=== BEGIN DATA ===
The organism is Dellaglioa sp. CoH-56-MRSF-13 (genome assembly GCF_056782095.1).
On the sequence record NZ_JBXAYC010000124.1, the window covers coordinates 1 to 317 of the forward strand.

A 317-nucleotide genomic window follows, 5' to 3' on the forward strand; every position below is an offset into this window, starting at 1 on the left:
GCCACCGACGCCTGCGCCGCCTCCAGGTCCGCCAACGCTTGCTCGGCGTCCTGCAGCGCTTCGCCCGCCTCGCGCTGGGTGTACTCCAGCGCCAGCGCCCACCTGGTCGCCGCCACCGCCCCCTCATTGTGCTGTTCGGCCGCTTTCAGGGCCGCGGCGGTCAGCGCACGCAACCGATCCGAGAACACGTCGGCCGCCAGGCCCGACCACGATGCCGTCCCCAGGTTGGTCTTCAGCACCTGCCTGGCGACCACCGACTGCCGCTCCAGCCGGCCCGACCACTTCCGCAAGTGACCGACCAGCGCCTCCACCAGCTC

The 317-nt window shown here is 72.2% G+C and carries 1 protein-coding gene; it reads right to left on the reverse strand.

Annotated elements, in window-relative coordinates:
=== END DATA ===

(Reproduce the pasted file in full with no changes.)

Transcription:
The organism is Dellaglioa sp. CoH-56-MRSF-13 (genome assembly GCF_056782095.1).
On the sequence record NZ_JBXAYC010000124.1, the window covers coordinates 1 to 317 of the forward strand.

A 317-nucleotide genomic window follows, 5' to 3' on the forward strand; every position below is an offset into this window, starting at 1 on the left:
GCCACCGACGCCTGCGCCGCCTCCAGGTCCGCCAACGCTTGCTCGGCGTCCTGCAGCGCTTCGCCCGCCTCGCGCTGGGTGTACTCCAGCGCCAGCGCCCACCTGGTCGCCGCCACCGCCCCCTCATTGTGCTGTTCGGCCGCTTTCAGGGCCGCGGCGGTCAGCGCACGCAACCGATCCGAGAACACGTCGGCCGCCAGGCCCGACCACGATGCCGTCCCCAGGTTGGTCTTCAGCACCTGCCTGGCGACCACCGACTGCCGCTCCAGCCGGCCCGACCACTTCCGCAAGTGACCGACCAGCGCCTCCACCAGCTC

The 317-nt window shown here is 72.2% G+C and carries 1 protein-coding gene; it reads right to left on the reverse strand.

Annotated elements, in window-relative coordinates: